What's certain - David will have two main goals next year. The Davis Cup and the Olympic Games in London. About the rest - we'll see.

6 comments:

  1. thank you Julia for this review, I liked how you highlighted the "green" season and the epic battle versus Hewitt.
    Unfortunately, we'll have to remain realistic in 2012, David's toughest opponent is injury...

    A medal in London, if David sees this tournament as a Davis Cup-esque event, he'll play great! :D

    Last but not least, thank you Julia, thank you Vamos Daviders for this 2011 season. Though David didn't have a fantastic season, I was glad to come here almost everyday to read you all. VD has been my sport haven and will always be.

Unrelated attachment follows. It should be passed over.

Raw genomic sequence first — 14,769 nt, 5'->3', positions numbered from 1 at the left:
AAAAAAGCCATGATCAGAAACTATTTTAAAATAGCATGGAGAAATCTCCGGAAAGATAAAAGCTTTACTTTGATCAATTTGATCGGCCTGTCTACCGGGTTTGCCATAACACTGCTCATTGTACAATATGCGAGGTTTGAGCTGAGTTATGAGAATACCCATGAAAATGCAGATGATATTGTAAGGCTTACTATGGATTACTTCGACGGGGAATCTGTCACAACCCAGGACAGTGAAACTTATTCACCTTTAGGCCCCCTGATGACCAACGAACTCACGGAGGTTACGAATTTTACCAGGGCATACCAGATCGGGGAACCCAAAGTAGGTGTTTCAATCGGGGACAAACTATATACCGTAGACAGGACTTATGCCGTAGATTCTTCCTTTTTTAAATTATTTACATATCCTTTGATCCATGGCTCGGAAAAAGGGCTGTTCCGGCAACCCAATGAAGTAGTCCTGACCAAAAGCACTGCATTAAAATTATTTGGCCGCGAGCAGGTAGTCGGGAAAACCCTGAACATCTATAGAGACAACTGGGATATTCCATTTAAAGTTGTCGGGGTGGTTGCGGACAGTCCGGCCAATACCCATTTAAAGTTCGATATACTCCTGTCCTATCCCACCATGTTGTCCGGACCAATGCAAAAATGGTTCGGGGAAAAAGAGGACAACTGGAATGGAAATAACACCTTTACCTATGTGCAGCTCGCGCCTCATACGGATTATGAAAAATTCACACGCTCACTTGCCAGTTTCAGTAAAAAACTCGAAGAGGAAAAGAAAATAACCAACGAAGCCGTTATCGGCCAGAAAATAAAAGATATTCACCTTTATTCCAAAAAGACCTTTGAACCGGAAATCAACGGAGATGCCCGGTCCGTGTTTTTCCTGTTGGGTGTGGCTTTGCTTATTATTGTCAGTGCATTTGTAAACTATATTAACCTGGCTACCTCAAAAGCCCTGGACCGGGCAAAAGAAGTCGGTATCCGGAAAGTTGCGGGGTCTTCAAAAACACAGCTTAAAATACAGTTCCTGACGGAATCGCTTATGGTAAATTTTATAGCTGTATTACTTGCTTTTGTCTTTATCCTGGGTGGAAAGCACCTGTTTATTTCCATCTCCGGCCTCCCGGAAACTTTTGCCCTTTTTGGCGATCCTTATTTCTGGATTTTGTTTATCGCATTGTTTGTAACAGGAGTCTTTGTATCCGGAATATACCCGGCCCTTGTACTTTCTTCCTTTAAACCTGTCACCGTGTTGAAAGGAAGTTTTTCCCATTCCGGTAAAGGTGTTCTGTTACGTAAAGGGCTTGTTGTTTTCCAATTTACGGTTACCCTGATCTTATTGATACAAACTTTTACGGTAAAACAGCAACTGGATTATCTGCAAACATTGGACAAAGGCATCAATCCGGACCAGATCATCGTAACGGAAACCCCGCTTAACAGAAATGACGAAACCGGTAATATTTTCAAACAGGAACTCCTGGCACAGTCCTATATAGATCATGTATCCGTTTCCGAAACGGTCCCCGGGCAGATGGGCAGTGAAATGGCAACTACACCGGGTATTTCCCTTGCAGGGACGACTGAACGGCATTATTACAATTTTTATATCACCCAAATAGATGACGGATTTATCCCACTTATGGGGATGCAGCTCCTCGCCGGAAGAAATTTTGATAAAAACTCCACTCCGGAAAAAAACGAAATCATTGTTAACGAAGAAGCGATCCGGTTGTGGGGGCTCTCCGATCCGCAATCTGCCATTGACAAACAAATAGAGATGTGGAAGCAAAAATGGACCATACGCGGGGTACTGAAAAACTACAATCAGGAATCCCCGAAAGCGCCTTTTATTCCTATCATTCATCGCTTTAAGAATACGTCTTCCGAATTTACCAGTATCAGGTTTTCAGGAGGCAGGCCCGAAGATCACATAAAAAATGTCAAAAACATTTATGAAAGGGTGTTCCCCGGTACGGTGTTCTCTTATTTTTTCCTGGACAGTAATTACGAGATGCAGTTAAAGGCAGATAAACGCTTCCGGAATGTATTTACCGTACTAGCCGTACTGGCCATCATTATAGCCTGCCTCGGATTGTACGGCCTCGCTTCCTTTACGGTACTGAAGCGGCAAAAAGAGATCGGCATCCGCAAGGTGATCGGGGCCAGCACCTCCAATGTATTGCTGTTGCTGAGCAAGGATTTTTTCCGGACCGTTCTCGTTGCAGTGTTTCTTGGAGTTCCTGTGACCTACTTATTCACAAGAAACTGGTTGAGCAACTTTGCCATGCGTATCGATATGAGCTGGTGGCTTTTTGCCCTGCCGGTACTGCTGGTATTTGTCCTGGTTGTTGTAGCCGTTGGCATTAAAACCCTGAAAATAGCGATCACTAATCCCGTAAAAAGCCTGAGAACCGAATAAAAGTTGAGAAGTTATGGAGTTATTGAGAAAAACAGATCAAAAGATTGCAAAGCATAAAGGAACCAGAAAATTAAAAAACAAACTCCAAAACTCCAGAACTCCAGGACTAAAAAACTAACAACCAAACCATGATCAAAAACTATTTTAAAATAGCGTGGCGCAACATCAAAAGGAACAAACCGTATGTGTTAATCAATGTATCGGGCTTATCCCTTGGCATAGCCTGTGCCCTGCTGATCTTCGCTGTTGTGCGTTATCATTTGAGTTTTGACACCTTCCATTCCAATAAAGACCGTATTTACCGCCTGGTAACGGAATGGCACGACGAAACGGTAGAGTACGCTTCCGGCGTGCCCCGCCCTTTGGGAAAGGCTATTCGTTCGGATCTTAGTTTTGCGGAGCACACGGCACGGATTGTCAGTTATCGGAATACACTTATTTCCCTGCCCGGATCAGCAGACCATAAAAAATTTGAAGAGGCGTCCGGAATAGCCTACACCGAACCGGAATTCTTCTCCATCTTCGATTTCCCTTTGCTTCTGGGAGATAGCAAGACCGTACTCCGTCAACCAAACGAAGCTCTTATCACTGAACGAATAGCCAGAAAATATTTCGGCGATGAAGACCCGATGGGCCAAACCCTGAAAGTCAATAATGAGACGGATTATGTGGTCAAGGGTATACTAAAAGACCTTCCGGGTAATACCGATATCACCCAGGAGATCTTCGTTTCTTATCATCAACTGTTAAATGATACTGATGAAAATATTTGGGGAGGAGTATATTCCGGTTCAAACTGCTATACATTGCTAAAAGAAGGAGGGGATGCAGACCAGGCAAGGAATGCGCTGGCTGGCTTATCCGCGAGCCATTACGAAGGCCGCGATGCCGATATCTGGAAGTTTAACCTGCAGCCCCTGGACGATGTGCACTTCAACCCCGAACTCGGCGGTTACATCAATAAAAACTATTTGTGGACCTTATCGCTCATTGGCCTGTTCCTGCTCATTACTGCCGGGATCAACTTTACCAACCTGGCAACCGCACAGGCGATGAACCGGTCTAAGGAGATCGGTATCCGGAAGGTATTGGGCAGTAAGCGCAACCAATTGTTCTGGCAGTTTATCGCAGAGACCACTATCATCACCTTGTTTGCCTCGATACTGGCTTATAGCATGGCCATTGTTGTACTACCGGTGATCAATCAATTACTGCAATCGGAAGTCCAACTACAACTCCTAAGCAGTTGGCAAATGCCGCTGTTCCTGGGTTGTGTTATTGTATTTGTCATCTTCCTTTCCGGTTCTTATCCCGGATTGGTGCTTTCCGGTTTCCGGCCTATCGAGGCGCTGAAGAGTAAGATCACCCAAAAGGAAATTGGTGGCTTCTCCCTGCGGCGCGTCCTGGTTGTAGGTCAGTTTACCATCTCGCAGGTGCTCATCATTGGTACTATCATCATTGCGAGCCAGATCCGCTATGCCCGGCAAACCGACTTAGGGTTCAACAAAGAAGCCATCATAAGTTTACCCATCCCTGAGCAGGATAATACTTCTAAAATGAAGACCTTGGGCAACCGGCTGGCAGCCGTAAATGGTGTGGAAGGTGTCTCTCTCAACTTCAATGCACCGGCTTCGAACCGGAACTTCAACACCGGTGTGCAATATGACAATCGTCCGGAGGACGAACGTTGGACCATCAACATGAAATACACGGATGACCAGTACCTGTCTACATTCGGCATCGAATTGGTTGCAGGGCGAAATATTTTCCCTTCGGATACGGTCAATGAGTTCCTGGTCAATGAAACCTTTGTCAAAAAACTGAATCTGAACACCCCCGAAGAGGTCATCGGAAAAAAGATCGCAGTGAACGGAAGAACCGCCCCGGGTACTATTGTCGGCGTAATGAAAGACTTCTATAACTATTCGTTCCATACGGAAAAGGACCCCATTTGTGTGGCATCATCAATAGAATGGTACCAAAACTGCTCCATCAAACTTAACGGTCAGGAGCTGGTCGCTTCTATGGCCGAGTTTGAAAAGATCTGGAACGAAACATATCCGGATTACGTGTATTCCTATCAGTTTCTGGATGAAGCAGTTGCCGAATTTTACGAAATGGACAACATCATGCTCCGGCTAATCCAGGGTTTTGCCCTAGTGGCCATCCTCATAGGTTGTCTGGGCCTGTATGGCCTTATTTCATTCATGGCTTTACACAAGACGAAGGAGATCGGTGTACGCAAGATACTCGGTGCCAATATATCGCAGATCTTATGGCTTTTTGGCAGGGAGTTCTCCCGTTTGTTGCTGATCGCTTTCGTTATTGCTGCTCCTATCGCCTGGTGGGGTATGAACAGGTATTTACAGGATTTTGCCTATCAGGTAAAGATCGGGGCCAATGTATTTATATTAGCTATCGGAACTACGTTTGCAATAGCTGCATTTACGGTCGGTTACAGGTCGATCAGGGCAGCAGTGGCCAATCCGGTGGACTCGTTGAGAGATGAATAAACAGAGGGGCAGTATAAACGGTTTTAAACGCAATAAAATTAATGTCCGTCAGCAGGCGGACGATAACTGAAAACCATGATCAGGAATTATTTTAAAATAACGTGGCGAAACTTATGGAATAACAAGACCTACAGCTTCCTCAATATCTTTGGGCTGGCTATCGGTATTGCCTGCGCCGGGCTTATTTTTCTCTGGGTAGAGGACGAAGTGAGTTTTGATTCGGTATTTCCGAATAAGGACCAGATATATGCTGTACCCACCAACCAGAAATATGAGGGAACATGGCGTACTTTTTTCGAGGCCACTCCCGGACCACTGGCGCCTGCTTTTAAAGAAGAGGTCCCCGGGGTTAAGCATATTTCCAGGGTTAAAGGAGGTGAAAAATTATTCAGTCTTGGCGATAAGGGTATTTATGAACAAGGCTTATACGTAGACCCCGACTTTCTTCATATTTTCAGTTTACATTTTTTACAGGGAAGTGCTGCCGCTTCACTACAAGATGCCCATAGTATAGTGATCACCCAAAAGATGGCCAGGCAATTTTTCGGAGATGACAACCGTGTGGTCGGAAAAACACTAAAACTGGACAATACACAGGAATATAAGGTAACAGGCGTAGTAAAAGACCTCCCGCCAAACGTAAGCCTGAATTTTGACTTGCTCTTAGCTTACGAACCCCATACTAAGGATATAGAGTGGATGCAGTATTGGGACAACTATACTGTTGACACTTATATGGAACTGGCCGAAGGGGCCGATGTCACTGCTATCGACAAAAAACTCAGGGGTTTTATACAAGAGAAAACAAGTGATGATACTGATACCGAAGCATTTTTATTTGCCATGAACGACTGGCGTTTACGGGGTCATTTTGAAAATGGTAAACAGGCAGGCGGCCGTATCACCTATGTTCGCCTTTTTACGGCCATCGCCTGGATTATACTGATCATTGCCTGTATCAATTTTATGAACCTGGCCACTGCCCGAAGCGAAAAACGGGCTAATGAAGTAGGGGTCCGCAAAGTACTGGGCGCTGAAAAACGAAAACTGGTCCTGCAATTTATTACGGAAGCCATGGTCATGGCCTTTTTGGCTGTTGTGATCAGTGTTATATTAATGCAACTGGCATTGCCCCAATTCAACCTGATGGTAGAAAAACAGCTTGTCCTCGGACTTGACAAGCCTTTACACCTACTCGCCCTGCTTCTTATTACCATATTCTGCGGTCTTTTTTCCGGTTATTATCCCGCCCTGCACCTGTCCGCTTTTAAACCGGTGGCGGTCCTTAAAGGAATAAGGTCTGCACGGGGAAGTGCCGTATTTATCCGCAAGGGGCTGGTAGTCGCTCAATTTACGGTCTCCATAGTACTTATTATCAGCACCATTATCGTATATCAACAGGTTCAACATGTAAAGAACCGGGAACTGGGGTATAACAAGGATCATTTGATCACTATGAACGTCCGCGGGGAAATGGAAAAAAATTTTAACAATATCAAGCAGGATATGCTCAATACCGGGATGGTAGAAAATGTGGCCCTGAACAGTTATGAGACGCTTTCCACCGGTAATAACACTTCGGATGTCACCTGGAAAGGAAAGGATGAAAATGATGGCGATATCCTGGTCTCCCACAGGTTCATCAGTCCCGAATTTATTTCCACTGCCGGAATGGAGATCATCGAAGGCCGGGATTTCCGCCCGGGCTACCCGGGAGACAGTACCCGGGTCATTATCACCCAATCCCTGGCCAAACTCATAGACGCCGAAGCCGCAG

Happy holidays everyone. Be blessed . Can't wait to be in 2012 for a fresh start :) See you soon!

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  2. Federer-Nalbandian match next year,Im reading on twitter,is that maybe a farewell match in case DC doesnt work out next year?

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  3. Getting Fed to play some exhos in South America has been the plan for years. We'll see if it happens this time around.

    And happy holidays to you too, Mira. :) Though there's one more post to come this year before VD will go on holiday. ;)

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  4. If David does not get his ranking up, he may not qualify to represent Argentina in the Olympics.

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  5. Let's hope he gets the chance to play the Olympics. I'm sure he'll try to make it.

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  6. I hope he can make it to the last 16 in the AO!He needs a good draw finally!That would be a great start of 2012 season!